Hello, I am trying to learn some C++ right now, I am a computer science student at a college that bases thier curriculum around Java. I was trying to make some sense of heaps in C++, are there heaps in java but we dont need to do much with them because the garbage collector acts as the deconstructor()?
Ok. Maybe I can expound a little further. But essentially, you hit the nail on the head. Java has a heap, and being aware of it and how it works makes you a better programmer, but you can probably get by in ignorance. When an object (The only things stored on the heap) has no more references to it, it becomes available for GC. In terms of memory, the object still exists, but your code can't get to it. The Garbage collector then waits for either spare processor cycles or an imminent need for memory to deconstruct qualifying objects. As such, we don't need to worry about deconstructors unless there's some other aspect of the object that needs to be left in a particular state (such as db values).
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yea so does garbage collector actully slow java down since it determines when to destroy your object. because in C++ being able to/required to destroy objects can be done exactily when you want it to which is generally right when the object is derefrenced as opposed to when more processing speed is needed. By destroying the object right after it is derefreneced as opposed to when more memory is needed would allow for current live objects to run quicker and more efficently?
the subject of garbage collectors and their impact on runtime speed has been debated back and forth for literally decades. there's no clear resolution either one way or the other, but garbage collectors do tend to get better as time goes on.
in theory, collecting your garbage manually the C++ way might make your code run faster. but be aware of why this is: it's because you're essentially just writing your own garbage collector that runs when you think it needs to run, and as long as you think it needs to run. in return for this fine-grained control over your home-made GC, you take on the burden of making sure it runs enough: that all your garbage really does, eventually, get collected. if you fail, you leak memory.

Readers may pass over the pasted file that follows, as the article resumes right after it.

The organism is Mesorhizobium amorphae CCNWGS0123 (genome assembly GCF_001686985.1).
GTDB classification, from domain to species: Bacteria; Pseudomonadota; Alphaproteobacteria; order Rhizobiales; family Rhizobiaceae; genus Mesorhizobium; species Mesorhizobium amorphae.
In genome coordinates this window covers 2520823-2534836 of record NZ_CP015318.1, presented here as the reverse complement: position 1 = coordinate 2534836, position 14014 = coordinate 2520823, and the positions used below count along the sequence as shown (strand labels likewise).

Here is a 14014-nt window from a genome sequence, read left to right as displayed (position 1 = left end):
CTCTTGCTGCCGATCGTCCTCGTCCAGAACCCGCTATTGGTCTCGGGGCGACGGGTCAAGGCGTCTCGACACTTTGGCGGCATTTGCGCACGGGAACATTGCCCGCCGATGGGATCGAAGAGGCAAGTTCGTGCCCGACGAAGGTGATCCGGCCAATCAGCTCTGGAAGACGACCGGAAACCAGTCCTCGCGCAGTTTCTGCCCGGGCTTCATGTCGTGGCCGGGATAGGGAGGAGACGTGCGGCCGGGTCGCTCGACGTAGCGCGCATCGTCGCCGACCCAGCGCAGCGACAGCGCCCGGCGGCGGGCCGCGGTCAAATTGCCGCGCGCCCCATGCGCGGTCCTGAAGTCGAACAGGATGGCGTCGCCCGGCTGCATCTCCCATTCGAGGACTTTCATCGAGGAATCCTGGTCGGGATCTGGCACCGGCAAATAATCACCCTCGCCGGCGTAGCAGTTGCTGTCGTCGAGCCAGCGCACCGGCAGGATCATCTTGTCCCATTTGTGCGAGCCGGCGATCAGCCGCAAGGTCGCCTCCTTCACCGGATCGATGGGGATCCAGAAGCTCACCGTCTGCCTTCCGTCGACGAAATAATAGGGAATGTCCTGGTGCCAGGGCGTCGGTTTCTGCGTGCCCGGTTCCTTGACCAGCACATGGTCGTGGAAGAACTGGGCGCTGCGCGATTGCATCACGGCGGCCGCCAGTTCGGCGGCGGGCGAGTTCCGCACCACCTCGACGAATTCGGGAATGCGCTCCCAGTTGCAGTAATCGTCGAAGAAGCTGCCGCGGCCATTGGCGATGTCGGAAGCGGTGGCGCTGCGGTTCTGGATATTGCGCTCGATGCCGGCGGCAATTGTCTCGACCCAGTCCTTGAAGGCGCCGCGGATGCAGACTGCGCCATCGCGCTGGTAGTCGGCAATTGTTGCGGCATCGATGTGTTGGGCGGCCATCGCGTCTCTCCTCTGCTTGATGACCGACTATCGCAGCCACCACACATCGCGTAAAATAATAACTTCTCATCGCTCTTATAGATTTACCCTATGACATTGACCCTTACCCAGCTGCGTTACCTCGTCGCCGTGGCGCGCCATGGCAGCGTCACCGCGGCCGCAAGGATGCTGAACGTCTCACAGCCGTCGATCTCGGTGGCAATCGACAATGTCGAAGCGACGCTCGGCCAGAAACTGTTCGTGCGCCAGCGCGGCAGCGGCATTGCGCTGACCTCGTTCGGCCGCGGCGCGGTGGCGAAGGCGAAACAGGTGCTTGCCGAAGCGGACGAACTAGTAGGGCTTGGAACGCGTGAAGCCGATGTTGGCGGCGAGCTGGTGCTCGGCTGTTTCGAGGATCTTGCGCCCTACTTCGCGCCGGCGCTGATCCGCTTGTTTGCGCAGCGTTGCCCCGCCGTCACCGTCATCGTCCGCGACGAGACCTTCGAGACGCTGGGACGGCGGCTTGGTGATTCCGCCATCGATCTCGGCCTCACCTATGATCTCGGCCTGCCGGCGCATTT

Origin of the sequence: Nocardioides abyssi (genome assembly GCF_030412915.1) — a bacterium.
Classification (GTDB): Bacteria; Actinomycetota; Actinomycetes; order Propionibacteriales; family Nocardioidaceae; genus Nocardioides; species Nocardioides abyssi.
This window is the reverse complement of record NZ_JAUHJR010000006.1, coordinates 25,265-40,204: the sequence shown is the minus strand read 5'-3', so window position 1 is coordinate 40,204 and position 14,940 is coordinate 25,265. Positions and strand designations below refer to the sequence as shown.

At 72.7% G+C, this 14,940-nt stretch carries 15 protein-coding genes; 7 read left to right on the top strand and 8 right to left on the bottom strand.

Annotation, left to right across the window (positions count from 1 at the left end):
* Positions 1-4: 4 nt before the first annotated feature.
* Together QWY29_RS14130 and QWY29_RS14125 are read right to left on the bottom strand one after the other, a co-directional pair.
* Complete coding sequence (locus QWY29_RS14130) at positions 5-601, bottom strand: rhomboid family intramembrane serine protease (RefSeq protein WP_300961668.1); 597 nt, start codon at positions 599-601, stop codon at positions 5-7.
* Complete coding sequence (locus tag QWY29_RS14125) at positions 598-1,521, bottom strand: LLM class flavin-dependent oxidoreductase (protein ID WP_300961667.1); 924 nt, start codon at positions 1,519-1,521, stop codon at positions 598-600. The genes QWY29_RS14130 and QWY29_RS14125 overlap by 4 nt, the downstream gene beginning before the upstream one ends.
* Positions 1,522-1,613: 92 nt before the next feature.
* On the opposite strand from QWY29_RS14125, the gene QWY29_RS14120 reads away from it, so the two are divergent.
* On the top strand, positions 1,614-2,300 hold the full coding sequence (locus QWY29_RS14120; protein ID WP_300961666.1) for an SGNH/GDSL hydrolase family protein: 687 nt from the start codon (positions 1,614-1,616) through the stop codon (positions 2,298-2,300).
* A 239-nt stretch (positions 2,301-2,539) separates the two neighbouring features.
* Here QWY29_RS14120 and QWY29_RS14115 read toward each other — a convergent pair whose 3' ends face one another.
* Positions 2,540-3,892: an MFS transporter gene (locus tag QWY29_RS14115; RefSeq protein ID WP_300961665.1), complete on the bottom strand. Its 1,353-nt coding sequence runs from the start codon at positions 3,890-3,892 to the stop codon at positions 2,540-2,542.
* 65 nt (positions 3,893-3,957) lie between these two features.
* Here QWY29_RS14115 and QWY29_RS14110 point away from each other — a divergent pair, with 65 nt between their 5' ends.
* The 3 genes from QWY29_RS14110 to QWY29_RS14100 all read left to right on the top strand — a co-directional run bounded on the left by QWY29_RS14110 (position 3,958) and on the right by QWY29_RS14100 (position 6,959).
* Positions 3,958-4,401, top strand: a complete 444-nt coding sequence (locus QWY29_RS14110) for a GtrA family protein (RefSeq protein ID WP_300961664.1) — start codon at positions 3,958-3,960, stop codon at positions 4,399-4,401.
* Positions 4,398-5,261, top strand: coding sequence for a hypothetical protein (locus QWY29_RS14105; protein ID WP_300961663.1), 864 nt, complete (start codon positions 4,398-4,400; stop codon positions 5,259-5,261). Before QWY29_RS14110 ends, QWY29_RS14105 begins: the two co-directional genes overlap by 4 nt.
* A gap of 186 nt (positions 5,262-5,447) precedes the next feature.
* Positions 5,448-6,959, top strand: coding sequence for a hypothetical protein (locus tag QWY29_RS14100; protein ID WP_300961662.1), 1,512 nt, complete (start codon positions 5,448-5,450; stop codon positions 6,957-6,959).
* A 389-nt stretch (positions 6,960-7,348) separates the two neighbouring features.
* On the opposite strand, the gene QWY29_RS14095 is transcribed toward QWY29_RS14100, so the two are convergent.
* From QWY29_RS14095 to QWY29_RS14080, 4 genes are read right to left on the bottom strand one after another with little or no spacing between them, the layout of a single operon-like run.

on top of that, the strategy you advocate — GC'ing every object as soon as it's destroyed — isn't necessarily the best for making your program run fast. what if there's some urgent job your program would be better off seeing to instead of collecting that garbage? might it not be smarter to put off memory management chores until nothing else interesting is happening? how do you reliably do that in a language like C++?
some famous programmers (Jamie Zawinski comes to mind) have argued that a good garbage collector is a net win even if it slows you down, because you won't leak memory and you won't have to worry about manually collecting garbage, so you'll have fewer bugs to fix and more time to think about writing your actual program instead of managing memory — and programmer time is more expensive than computer time. i myself tend to fall in this camp.
other people think down the lines you outlined, and insist that if they get enough control over exactly what their code does and exactly when it happens, they can always write better code. this may be true, but if so, why aren't they writing machine code...?
Thank you , I understand what you are saying and I belive GC in java is a good help but until I see game performance like Doom 3 ect.. that are being pushed onto shelves that are coded in pure java I will then feel dumb for under estimating javas speed. And please note I understand that theres articles saying how Java is just as fast as C++ and I belive that, its just that I m not seeing any results in the gaming sense.
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